Mandi was named as Mandav Nagar after the Sage Mandav and there are several ancient temples here. There are about 300 temples here dedicated to Lord Shiva and Kali, out of which, around 81 temples are the oldest ones made of stone with intricate carvings. Other attractions here include the Sunken Garden, which is also known as the Ghantaghar. Around 25 kilometres from the region is the Lake of Rewalsar.
Manikaran is very important and holy for both Sikhs and Hindus. Towards the northern side of Manikaran, there is the Harinder Mountain and on the south is the Parvati River. Manikaran or 'Jewel of the Ear' is often associated to Lord Shiva and Goddess Parvati. One of the major attractions of the region is the temple of Lord Ramchandra. Other attractions include the Sri Guru Nanak Dev Ji Gurudwara and the temple of Lord Shiva. The hot springs of Manikaran also attract a lot of tourists.
The lofty mountains surrounding Bhuntar offer ample opportunities to explore the natural wilderness, and indulge in varied adventure activities like white water rafting and camping. This gateway to Kullu Valley has a mythological history that bears resemblance to Noah in The Bible. Legends reveal that Manu, the founder of civilisation, arrived in Bhuntar. River Satluj flowing across the town offers healing to many here.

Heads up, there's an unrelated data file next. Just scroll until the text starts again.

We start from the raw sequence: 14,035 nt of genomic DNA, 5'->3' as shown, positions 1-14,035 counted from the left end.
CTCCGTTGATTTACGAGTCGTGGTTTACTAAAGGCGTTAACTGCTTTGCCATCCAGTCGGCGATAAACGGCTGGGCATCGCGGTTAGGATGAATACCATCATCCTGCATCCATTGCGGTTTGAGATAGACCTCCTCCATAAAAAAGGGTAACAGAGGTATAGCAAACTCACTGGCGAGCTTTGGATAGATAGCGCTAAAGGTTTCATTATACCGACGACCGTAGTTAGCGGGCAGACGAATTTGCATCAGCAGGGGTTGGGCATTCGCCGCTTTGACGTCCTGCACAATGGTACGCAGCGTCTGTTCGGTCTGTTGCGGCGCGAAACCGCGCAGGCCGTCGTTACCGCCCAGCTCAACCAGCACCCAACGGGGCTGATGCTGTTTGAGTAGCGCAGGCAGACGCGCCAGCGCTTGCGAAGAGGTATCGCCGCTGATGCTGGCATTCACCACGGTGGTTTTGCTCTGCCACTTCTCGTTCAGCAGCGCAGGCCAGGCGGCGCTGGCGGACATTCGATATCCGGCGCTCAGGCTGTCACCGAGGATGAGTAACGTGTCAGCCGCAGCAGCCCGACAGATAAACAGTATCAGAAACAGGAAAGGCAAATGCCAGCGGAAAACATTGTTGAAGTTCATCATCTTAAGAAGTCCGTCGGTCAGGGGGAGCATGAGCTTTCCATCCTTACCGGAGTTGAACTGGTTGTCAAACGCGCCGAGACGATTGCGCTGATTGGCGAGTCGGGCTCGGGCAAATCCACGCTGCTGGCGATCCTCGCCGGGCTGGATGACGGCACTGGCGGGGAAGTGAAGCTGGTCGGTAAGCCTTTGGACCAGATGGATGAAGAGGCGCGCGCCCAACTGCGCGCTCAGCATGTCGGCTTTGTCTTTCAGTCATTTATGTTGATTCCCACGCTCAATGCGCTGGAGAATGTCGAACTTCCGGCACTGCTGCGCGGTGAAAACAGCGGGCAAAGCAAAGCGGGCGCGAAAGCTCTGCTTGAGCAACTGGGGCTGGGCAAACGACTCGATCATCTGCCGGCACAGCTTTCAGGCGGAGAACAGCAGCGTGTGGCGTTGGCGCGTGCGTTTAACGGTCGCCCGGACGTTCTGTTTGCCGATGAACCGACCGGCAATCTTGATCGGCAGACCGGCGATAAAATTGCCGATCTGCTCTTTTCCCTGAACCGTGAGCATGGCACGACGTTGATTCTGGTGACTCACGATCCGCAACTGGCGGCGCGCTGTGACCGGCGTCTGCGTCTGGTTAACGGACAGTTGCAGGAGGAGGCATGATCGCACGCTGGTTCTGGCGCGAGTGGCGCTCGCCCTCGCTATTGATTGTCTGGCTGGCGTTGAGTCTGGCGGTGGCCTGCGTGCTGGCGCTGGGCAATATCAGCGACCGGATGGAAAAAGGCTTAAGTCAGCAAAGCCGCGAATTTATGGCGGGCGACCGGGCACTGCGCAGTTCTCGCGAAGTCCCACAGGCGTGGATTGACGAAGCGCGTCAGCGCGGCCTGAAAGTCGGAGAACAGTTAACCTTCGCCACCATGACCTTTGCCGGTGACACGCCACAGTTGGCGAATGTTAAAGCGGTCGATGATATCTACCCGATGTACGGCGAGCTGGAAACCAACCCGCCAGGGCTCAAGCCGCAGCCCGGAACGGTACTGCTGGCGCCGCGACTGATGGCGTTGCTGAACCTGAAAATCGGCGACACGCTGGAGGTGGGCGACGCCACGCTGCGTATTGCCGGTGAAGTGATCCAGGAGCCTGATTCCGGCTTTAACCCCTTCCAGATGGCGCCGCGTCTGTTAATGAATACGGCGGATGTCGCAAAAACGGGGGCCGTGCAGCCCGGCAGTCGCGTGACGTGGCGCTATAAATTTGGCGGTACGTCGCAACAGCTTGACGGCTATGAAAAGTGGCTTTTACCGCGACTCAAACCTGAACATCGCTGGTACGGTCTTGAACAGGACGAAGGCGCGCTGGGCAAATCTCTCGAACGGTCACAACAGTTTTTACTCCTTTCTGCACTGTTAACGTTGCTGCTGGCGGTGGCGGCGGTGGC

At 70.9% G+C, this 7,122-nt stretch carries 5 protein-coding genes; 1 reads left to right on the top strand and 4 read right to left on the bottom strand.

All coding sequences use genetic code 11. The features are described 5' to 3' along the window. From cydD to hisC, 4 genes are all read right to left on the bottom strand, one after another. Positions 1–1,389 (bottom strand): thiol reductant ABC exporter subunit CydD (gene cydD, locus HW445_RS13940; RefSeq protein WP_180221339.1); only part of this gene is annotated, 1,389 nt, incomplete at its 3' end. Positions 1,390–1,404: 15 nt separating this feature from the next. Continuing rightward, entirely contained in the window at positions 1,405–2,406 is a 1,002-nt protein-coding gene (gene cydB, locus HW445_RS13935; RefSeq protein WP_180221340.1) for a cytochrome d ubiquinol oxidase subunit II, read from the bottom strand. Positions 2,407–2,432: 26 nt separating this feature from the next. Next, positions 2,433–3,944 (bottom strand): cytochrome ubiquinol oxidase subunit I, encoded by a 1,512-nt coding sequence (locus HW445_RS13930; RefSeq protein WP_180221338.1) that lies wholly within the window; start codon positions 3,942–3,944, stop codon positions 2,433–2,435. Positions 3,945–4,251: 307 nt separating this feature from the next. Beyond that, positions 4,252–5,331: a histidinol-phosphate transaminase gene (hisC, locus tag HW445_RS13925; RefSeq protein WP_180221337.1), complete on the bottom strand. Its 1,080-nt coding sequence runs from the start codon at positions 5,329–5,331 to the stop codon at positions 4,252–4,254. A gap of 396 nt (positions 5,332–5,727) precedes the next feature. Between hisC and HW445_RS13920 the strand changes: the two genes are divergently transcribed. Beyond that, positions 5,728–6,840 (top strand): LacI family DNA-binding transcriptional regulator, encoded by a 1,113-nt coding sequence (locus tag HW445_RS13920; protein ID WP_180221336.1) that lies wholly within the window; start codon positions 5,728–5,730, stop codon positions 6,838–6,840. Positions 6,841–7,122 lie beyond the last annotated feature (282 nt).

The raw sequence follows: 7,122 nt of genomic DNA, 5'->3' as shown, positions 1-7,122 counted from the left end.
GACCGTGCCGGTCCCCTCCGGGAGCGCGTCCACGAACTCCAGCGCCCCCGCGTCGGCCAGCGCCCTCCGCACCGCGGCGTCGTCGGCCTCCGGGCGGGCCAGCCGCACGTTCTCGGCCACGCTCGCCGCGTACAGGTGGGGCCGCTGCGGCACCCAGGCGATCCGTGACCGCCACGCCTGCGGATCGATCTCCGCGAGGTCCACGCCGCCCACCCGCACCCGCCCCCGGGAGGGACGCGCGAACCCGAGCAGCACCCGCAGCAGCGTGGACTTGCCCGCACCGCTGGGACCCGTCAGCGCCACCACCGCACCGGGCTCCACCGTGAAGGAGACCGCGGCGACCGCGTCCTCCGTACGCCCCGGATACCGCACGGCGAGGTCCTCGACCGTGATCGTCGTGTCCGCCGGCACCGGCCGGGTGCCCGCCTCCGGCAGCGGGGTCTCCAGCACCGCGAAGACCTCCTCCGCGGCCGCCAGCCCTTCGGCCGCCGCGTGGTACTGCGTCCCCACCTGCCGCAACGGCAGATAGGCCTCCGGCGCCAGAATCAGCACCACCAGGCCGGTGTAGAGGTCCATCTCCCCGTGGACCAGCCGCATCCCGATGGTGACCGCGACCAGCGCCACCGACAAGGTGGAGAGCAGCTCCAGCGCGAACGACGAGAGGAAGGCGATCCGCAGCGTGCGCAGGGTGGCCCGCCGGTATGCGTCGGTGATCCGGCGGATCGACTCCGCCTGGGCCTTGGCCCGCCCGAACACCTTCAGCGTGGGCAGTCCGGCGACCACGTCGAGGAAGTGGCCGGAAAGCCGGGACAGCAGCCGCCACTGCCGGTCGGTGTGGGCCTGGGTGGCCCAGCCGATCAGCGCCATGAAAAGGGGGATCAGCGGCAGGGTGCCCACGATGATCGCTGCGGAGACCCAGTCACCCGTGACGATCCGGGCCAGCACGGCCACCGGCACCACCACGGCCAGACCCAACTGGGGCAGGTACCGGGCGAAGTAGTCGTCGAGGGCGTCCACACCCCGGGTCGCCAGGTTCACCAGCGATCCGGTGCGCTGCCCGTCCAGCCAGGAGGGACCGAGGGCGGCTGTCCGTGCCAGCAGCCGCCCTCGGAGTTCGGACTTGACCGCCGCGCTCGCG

There is a huge variation in the climatic conditions of Himachal Pradesh due to variation in altitude (450–6500 metres). The climate varies from hot and sub-humid tropical (450–900 metres) in the southern low tracts, warm and temperate (900–1800 metres), cool and temperate (1900–2400 metres) and cold glacial and alpine (2400–4800 metres) in the northern and eastern high elevated mountain ranges.
-10°C to 35°C
Hindi Language, Pahari Language.
Government of Himachal Pradesh.
55,673 sq. km.
Destinations in Himachal Pradesh:
Lahaul and Spiti
"High mountains, snow-covered peaks, green hills & slopes make Himachal Pradesh India's most favourite himalayan destination."